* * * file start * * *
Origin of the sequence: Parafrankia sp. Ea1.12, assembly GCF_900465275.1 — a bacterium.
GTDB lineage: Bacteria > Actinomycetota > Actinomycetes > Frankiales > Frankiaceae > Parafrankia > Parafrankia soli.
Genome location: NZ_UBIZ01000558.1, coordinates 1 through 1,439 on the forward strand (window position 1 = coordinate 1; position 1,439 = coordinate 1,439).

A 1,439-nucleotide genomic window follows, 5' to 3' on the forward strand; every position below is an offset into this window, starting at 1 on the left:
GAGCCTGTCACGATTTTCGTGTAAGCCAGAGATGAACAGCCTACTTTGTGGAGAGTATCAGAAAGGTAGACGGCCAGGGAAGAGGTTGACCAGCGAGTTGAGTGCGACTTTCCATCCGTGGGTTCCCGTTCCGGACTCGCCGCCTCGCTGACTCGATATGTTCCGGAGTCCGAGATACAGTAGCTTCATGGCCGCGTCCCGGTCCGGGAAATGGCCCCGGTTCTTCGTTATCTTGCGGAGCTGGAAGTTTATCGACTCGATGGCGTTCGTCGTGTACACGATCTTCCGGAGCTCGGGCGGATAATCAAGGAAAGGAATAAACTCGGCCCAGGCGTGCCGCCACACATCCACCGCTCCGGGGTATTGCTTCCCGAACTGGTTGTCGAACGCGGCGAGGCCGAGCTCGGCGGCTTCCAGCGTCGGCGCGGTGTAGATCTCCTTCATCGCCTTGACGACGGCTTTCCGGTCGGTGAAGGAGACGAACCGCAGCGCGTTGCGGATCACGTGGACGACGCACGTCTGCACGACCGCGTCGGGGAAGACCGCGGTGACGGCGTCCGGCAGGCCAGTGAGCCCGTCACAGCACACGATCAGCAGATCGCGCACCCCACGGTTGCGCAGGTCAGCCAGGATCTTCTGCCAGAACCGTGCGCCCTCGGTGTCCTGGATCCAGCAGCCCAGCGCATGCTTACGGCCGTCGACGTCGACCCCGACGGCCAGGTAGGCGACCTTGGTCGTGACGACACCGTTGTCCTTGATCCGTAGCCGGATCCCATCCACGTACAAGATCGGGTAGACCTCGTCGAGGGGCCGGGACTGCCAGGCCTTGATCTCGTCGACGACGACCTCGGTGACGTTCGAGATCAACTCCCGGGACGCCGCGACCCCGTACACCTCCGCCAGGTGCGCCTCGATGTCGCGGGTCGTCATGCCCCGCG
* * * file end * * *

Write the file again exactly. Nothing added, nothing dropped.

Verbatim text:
Origin of the sequence: Parafrankia sp. Ea1.12, assembly GCF_900465275.1 — a bacterium.
GTDB lineage: Bacteria > Actinomycetota > Actinomycetes > Frankiales > Frankiaceae > Parafrankia > Parafrankia soli.
Genome location: NZ_UBIZ01000558.1, coordinates 1 through 1,439 on the forward strand (window position 1 = coordinate 1; position 1,439 = coordinate 1,439).

A 1,439-nucleotide genomic window follows, 5' to 3' on the forward strand; every position below is an offset into this window, starting at 1 on the left:
GAGCCTGTCACGATTTTCGTGTAAGCCAGAGATGAACAGCCTACTTTGTGGAGAGTATCAGAAAGGTAGACGGCCAGGGAAGAGGTTGACCAGCGAGTTGAGTGCGACTTTCCATCCGTGGGTTCCCGTTCCGGACTCGCCGCCTCGCTGACTCGATATGTTCCGGAGTCCGAGATACAGTAGCTTCATGGCCGCGTCCCGGTCCGGGAAATGGCCCCGGTTCTTCGTTATCTTGCGGAGCTGGAAGTTTATCGACTCGATGGCGTTCGTCGTGTACACGATCTTCCGGAGCTCGGGCGGATAATCAAGGAAAGGAATAAACTCGGCCCAGGCGTGCCGCCACACATCCACCGCTCCGGGGTATTGCTTCCCGAACTGGTTGTCGAACGCGGCGAGGCCGAGCTCGGCGGCTTCCAGCGTCGGCGCGGTGTAGATCTCCTTCATCGCCTTGACGACGGCTTTCCGGTCGGTGAAGGAGACGAACCGCAGCGCGTTGCGGATCACGTGGACGACGCACGTCTGCACGACCGCGTCGGGGAAGACCGCGGTGACGGCGTCCGGCAGGCCAGTGAGCCCGTCACAGCACACGATCAGCAGATCGCGCACCCCACGGTTGCGCAGGTCAGCCAGGATCTTCTGCCAGAACCGTGCGCCCTCGGTGTCCTGGATCCAGCAGCCCAGCGCATGCTTACGGCCGTCGACGTCGACCCCGACGGCCAGGTAGGCGACCTTGGTCGTGACGACACCGTTGTCCTTGATCCGTAGCCGGATCCCATCCACGTACAAGATCGGGTAGACCTCGTCGAGGGGCCGGGACTGCCAGGCCTTGATCTCGTCGACGACGACCTCGGTGACGTTCGAGATCAACTCCCGGGACGCCGCGACCCCGTACACCTCCGCCAGGTGCGCCTCGATGTCGCGGGTCGTCATGCCCCGCG